I Drink Your Blood or Phobia as it was originally called was made in the sweltering heat in a small ‘ghost’ town in New York that had been all but abandoned by a small group of Jewish men who were about ready to leave town as well. When the unorthodox Durston and his mangy crew showed up, they gave the Hasidic Jews the creeps and they got out of town, but not before OKing their free use of all the buildings. As soon as the old men said ‘go crazy’ they did, in a really fucked up sort of way. I don’t like swearing, but it’s called for here because this was the first american film to be rated X for violence (Durston was such an uncompromising artist). This was the first American film to feature onscreen brutalization of animals in purely obscene terms (they aren't going to feed anyone). A Chicken, a dog and many, many rats are killed in the film. Durston tries to defend this a number of ways on one of the DVD’s interviews ('the rats were already dead after cosmetic testing killed them" "Chickens are killed everyday"), but, I’ll never forgive him for softening Americans up for the likes of Cannibal Holocaust. Though it was Georges Franju’s Le Sang des Bêtes in 1949 that first presented us with heedless, overseas animal cruelty (bizarrely spliced with views of scenic France, perhaps for some sort of jarring contrast.) and then Mondo Cane in 1963 which gave us another collection of cruelty and killings which was more likely the culprit for the cannibal films (as 1000 Misspent Hours tell us), I still retain a bit of leftover contempt for the smirking, eccentric Durston as he tries to back away from his DIY exploitation techniques in one interview. And I sort of like this movie. Filmmakers shouldn’t back away from their careers; it makes it easier to cringe at the thought of them. Look at Ruggero Deodato; he went through years of litigation and constant defense of his films and right now he’s prepping Cannibal Holocaust 2.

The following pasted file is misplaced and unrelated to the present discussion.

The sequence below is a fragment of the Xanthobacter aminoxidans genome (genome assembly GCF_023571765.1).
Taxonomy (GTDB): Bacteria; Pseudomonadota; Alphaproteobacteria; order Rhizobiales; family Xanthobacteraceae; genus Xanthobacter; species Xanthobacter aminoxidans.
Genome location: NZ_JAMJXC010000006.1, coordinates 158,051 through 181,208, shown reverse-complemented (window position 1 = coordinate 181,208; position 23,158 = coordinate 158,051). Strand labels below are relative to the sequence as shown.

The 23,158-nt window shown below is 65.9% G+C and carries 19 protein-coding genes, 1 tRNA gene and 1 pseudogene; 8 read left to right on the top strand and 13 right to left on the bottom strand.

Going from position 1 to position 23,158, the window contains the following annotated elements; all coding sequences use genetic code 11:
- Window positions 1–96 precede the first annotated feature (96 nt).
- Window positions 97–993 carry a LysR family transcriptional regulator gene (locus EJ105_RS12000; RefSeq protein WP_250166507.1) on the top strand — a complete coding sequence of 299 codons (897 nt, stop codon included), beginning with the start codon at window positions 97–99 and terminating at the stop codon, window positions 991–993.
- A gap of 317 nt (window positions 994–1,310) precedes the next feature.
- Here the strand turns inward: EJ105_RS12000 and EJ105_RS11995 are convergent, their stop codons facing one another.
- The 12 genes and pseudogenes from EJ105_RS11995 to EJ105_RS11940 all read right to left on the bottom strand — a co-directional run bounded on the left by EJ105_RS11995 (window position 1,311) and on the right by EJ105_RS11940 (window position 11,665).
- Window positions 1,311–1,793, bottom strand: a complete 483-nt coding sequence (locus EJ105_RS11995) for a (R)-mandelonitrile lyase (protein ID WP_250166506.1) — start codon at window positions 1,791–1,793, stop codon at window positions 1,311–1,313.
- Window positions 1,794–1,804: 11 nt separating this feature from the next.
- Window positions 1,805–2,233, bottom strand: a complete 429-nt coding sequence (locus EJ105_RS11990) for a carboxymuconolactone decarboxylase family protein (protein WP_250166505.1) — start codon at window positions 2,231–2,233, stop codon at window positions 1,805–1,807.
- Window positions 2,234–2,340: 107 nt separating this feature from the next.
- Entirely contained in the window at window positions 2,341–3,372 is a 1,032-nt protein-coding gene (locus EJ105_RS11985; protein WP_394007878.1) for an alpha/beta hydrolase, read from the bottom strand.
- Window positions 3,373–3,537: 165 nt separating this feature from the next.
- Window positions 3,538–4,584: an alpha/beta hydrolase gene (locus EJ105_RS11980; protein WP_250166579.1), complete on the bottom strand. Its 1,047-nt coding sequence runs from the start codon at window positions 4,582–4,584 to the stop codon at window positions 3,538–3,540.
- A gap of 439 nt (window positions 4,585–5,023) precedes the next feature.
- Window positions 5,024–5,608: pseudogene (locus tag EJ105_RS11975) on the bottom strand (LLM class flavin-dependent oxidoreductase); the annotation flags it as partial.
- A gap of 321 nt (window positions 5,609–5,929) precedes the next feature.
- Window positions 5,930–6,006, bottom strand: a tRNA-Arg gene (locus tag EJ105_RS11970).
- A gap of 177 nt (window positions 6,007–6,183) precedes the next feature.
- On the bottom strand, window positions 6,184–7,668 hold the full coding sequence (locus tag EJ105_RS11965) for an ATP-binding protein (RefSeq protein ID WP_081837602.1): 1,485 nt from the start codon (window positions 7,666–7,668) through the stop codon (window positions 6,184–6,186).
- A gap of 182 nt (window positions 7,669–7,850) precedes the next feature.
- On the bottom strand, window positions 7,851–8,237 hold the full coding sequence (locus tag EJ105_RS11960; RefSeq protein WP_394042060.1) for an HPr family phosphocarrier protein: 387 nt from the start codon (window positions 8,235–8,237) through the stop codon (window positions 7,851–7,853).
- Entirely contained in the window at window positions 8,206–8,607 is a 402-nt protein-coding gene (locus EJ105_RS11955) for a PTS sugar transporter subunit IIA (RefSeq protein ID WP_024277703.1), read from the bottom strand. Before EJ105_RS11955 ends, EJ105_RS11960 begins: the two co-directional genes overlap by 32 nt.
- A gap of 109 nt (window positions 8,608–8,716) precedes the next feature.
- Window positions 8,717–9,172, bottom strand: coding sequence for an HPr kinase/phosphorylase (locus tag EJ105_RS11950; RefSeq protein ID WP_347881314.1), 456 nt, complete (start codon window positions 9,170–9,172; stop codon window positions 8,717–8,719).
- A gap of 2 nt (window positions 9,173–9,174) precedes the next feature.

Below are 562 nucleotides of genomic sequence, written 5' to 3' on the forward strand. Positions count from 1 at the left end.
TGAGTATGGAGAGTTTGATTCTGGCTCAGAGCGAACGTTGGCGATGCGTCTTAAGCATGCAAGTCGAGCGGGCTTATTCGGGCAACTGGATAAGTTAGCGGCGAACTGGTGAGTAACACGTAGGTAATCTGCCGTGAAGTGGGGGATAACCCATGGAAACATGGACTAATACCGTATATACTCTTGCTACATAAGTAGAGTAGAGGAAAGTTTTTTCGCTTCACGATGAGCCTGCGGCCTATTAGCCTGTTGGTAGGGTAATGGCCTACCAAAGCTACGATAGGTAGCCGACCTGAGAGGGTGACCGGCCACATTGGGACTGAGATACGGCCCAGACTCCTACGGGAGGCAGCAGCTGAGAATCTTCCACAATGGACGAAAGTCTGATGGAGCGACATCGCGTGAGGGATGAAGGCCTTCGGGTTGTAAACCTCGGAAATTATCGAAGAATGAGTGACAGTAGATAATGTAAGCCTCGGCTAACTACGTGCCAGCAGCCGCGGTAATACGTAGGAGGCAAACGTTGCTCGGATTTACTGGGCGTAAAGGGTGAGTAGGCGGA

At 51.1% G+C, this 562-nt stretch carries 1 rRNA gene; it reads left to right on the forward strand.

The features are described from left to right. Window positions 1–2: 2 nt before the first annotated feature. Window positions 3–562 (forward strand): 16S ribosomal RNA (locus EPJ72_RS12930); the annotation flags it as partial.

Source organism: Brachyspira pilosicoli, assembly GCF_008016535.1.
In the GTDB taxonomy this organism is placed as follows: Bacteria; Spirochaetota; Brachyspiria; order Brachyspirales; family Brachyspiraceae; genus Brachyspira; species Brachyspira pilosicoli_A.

While making the film, Durston shot under the name State Farm because he didn’t want anyone stealing any of his ideas or his title, which wound up being the first thing cut from the finished product. Upon completion producer Jerry Gross took it to distributors and Ad men to see what could be done with it. they decided to dig out a Del Tenney picture called Zombies and make them a double bill to make money for a studio, which was common practice at the time. They ran it past one exec Barney Cohen who reveals in an interview with the director that when he learned of the films’ premises he cheerfully dubbed the bill: I Drink Your Blood, I Eat Your Skin. And here we are. Movies were to be treated as commodities, and sold at all costs. Want to sell one thing, slap it on another. This happened so often in the 70s, it was rare to find a film was seen alone and with its original title if you were at a drive-thru.